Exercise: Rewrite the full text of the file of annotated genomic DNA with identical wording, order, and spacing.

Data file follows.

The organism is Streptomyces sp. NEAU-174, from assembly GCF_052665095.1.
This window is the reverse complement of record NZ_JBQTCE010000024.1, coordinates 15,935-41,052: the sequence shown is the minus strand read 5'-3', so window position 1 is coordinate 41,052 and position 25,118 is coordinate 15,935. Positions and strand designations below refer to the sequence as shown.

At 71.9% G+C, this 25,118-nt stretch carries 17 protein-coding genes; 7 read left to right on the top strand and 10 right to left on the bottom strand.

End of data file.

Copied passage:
The organism is Streptomyces sp. NEAU-174, from assembly GCF_052665095.1.
This window is the reverse complement of record NZ_JBQTCE010000024.1, coordinates 15,935-41,052: the sequence shown is the minus strand read 5'-3', so window position 1 is coordinate 41,052 and position 25,118 is coordinate 15,935. Positions and strand designations below refer to the sequence as shown.

At 71.9% G+C, this 25,118-nt stretch carries 17 protein-coding genes; 7 read left to right on the top strand and 10 right to left on the bottom strand.